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Sources: Shaw's parlay bet included Cards game
2nd December, 22:14A three-team parlay that included an Arizona Cardinals game led the NFL in part to suspend Cardinals defensive back Josh Shaw for violating the league's gambling policy, multiple sources told ESPN.
Shaw, who has been on injured reserve since August and has not played since signing with the Cardinals in March, made the parlay bet on Sunday, Nov. 10, at a Caesars sportsbook in Las Vegas, according to the sources. The bet was on the second halves of three Week 10 games, the sources said, and included the Tampa Bay Buccaneers, who were leading the Cardinals 17-13 at halftime. The Buccaneers were 1-point favorites for the second half. They failed to cover the second-half spread but went on to defeat the Cardinals 30-27. Shaw's bet lost, according to the sources.
The NFL announced Friday that Shaw is suspended through at least the 2020 season for betting on NFL games on multiple occasions. The league said its investigation found no evidence that Shaw used inside information to make his bets nor that any games were compromised. Parlay bets, because they require multiple correct picks, typically have not been associated with point-shaving or game-fixing schemes.
The NFL declined to comment on specifics of the wagers, with a league spokesman saying that neither the type of bet nor the games involved matter in terms of the league's gambling policy.
Shaw, who is out with a shoulder injury, has not been around the Cardinals this season. ESPN's Adam Schefter reported that Arizona was not aware that the NFL was investigating one of its players before Friday's announcement, which was preceded by a leaguewide memo emphasizing the gambling policy and penalties for violating it.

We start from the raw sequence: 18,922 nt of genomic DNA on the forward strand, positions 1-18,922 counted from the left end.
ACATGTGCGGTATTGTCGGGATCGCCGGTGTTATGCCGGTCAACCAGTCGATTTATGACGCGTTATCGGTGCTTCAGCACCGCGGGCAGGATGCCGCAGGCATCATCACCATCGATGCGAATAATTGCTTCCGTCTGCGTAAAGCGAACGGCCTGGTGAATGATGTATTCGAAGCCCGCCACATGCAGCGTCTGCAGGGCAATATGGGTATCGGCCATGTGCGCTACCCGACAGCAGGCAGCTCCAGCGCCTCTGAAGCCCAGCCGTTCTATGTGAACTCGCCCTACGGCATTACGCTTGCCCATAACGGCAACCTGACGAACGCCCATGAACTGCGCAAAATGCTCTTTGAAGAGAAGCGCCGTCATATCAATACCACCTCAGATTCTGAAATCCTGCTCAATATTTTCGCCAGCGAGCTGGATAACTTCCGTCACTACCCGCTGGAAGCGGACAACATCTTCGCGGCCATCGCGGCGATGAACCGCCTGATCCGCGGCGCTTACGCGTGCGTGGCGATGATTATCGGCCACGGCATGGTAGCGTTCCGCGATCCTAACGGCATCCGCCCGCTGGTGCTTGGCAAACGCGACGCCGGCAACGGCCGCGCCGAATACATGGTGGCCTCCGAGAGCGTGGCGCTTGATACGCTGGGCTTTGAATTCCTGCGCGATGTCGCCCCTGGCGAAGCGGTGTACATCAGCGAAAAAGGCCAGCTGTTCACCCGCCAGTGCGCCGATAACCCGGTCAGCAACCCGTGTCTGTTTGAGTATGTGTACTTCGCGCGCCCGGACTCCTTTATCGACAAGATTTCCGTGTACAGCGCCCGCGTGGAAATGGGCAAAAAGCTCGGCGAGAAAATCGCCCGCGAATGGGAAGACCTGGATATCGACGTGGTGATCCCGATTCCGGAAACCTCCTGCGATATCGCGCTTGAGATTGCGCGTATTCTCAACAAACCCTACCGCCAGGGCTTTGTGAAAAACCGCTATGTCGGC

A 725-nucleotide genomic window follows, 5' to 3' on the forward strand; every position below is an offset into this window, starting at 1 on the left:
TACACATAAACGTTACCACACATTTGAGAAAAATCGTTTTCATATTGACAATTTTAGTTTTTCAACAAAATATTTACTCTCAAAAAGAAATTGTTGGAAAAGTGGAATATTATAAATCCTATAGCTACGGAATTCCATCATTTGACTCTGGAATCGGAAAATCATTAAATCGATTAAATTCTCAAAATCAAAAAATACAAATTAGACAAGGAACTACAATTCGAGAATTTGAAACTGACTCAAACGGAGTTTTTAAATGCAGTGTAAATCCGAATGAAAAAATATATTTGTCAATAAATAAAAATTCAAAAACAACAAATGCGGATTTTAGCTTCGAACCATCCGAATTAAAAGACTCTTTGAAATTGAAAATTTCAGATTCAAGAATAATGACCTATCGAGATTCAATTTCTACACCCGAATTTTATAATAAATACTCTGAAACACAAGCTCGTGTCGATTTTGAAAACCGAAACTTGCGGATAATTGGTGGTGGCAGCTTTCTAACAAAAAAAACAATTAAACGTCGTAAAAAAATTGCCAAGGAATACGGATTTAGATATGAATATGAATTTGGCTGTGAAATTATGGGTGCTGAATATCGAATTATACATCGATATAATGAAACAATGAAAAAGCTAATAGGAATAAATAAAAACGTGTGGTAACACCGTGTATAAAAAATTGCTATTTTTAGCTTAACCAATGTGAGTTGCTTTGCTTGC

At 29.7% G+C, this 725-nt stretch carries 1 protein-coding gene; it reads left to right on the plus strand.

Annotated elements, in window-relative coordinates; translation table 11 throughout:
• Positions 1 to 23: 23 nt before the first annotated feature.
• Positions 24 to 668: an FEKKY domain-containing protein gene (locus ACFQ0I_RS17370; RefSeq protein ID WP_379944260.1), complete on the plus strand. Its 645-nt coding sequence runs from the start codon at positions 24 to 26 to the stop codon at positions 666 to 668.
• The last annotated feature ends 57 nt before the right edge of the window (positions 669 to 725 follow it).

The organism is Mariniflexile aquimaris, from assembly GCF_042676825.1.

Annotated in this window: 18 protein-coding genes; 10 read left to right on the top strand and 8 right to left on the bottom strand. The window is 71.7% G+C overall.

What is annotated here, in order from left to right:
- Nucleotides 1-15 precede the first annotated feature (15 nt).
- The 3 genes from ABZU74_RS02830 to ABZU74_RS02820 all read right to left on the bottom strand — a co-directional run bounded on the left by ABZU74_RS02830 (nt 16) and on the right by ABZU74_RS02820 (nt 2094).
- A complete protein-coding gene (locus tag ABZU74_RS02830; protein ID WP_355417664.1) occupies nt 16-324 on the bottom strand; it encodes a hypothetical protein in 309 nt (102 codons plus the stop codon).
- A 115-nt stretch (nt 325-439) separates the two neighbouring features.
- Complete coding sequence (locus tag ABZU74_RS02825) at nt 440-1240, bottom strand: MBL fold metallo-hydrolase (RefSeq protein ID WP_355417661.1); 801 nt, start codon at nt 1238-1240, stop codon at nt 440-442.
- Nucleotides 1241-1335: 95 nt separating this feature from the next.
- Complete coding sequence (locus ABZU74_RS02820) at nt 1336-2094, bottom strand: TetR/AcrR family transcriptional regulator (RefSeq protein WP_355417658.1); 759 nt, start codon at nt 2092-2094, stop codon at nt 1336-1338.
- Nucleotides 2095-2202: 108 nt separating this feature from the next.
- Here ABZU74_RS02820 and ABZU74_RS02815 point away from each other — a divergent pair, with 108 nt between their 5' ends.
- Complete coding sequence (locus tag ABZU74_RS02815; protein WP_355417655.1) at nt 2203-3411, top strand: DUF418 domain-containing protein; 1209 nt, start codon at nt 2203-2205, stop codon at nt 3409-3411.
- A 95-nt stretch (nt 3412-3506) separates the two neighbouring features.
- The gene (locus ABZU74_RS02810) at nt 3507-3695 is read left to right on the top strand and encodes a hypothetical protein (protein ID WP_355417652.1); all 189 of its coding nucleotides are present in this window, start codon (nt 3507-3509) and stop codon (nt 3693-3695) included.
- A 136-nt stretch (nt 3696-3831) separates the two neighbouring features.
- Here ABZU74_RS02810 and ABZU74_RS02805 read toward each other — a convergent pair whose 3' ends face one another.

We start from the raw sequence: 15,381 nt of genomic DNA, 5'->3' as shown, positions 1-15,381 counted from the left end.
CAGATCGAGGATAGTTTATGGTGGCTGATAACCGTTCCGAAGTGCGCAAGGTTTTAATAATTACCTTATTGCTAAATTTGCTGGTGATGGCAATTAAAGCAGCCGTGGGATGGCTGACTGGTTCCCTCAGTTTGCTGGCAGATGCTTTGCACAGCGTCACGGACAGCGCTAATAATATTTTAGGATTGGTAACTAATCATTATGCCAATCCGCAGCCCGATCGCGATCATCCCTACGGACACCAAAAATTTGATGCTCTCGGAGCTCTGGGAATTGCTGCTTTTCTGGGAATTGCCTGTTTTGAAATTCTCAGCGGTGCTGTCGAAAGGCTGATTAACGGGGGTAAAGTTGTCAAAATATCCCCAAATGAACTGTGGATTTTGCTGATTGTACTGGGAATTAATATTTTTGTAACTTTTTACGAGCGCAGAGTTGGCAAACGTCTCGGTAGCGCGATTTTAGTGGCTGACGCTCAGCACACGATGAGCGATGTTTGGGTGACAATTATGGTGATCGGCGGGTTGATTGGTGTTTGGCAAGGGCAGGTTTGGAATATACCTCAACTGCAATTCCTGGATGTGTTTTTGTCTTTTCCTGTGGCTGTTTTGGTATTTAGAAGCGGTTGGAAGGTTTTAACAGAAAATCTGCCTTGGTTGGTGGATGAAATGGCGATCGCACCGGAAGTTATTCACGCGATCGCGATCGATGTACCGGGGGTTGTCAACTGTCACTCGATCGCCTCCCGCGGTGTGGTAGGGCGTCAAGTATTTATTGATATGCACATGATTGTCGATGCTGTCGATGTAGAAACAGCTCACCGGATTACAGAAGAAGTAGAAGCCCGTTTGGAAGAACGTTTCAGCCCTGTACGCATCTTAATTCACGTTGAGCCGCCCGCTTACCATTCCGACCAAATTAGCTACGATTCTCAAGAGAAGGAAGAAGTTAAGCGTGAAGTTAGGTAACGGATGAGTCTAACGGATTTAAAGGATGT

"If you work in the NFL in any capacity, you may not bet on NFL football," commissioner Roger Goodell said in the release announcing the suspension.
Nevada gaming regulations require sportsbooks to "take reasonable steps" to avoid accepting or paying any wagers made by or on behalf of an official, owner, coach or a participant or team in the event involved with the bet. The regulation has been in place since 2007.
According to gaming industry sources, Caesars contacted the Nevada Gaming Control Board on Nov. 10, and subsequently the NFL, shortly after discovering Shaw had placed the wager.
Shaw was open about his line of work when filling out his application for a betting account with Caesars, even listing "professional football player" as his occupation, the sources said.
"As a matter of policy, we do not confirm or deny that an individual is a Caesars customer," Richard Broome, executive vice president of communication for Caesars Entertainment, said in a statement to ESPN.
In January, the NFL announced a partnership with Caesars Entertainment, making the company the league's first official casino partner. The partnership, however, does not include sports betting initiatives.
Shaw's suspension is the first reported violation of a major professional league's gambling policy since a 2018 ruling from the U.S. Supreme Court that opened a path for states to authorize sports betting. Since the ruling, legal sportsbooks have opened in a dozen states outside of Nevada.
The NFL includes language in player contracts regarding the gambling policy, and the NFL Players Association has increased its efforts to educate players on the new sports betting landscape since the Supreme Court ruling.
In 1996, Jon Stark, a rookie quarterback for the Baltimore Ravens, was suspended for gambling after the NFL received an anonymous tip. Stark never played in an NFL game.
On a more high-profile level, Baltimore Colts quarterback Art Schlichter was suspended in 1983 for betting on NFL games, and in 1963, Paul Hornung of the Green Bay Packers and Alex Karras of the Detroit Lions were banned for an entire season for betting on NFL games. Both were reinstated the following season.
Shaw is represented by Elite Athlete Management. Messages left with the agency were not immediately returned.